Review: AVENGEMENT Is Brutally Entertaining

FIRST IMPRESSION

Avengement is a good deal of fun for what it is — a brutal action flick — but don't expect much in terms of meaningful story or character development.

REVIEW OVERVIEW

Writing
Directing
Acting
Technical Merit

Avengement is a new action film that re-teams writer-director Jesse V. Johnson and star Scott Adkins (Triple Threat). The movie follows a low-level criminal who, while released from prison on furlough to visit his dying mother, escapes the custody of his guards and sets out on a quest to get revenge on those who sent him into prison in the first place.

This film’s story is unabashedly straightforward, but still somewhat impactful and effective nonetheless. The movie is little more than the protagonist delivering a story through flashbacks, leading us to the main incident in the film. This particular storytelling method is problematic because you are introduced to the characters at a point later in their arc, so the flashbacks are extremely predictable. As a result, you are left just waiting for things to happen.

The character development is also sorely lacking. One of the main reasons why it is hard to get behind the story is that you don’t really care for any of the characters. The protagonist seems just as bad as the antagonists, with his only redeeming quality being the fact that he sees himself as an avenging angel of sorts. Otherwise, he’s pretty unlikable. He’s a jerk that has done a lot of horrible things without remorse or an emotionally justifiable reason other than blanket revenge.

That being said, the movie still manages to stay enjoyable because of its brisk pacing. The film is only an hour and a half long, so there isn’t much time to be wasted. The movie does at times feel like it is rushing terribly. This is especially true towards the end, as the climax feels much shorter and more easily resolved than the build-up suggests it will be. Nevertheless, the unstoppable energy of the film is often infectious.

(L-R) Christopher Sciueref as Yeates, Scott Adkins as Cain Burgess and Dan
Styles as Newbold in Samuel Goldwyn Films’ action thriller “AVENGEMENT”. Photo courtesy of Samuel Goldwyn Films.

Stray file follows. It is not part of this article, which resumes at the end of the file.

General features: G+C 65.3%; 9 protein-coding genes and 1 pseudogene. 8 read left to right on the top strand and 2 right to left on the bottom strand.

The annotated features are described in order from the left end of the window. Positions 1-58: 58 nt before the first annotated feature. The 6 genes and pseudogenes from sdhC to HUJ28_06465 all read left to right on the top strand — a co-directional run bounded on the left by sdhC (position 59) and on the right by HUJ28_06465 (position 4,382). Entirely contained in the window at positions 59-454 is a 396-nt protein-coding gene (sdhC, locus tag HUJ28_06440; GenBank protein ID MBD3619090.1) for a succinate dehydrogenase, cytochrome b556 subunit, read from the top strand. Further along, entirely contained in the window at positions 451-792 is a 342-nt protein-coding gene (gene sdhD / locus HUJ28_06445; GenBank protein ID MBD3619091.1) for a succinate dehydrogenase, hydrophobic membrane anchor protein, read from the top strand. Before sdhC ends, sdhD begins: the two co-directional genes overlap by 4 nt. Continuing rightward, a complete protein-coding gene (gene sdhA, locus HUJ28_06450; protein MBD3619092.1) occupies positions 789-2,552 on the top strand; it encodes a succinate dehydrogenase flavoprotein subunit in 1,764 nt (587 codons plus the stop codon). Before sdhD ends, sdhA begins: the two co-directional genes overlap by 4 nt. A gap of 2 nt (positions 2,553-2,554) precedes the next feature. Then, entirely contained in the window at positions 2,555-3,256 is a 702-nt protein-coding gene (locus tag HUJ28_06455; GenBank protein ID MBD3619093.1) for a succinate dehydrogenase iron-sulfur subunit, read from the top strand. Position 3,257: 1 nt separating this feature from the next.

The action of the movie is also a highlight. Although the action isn’t particularly refined or creative, it is still very enjoyable to watch in its own gritty way. The sheer brutality of some of the fights is what makes the film works, as you will likely find it hard not to react to the more intense imagery presented by the movie. A sequence involving a cricket bat is particularly enjoyable to watch.

All of the actors also do a surprisingly solid job in their roles, especially given the fact that this is a B-movie. Johnson and Adkins have worked together before, so you can tell that they are a combo that works. The role was probably even written for Adkins’s strengths, hence why he fits it so well. The supporting cast is also relatively strong, particularly Thomas Turgoose, who plays the comedic relief character.

On a technical level, the film was somewhat rough, but that can be expected given the movie’s B-movie status. The focus of the film is on watching people getting beat up, not how they get beat up, so the cinematography and editing are choppy, simply presenting as many angles of the fights with as much kineticism as possible. The production design is also simple, which is disappointing given the fact that a significant portion of the movie occurs in a single location.

Overall, Avengement was a mostly diverting action movie. If you are looking for a couple of cool fight scenes, this film will likely entertain you, but there are some better alternatives out right now.

Avengement hits theaters and VOD on May 24.

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Sean Boelman
Sean is a film student, aspiring filmmaker, and life-long cinephile. For as long as he can remember, he has always loved film, but he credits the film Pan's Labyrinth as having started his love of film as art. Sean enjoys watching many types of films, although some personal favorite genres include dramatic comedies, romantic comedies, heist films, and art horror.

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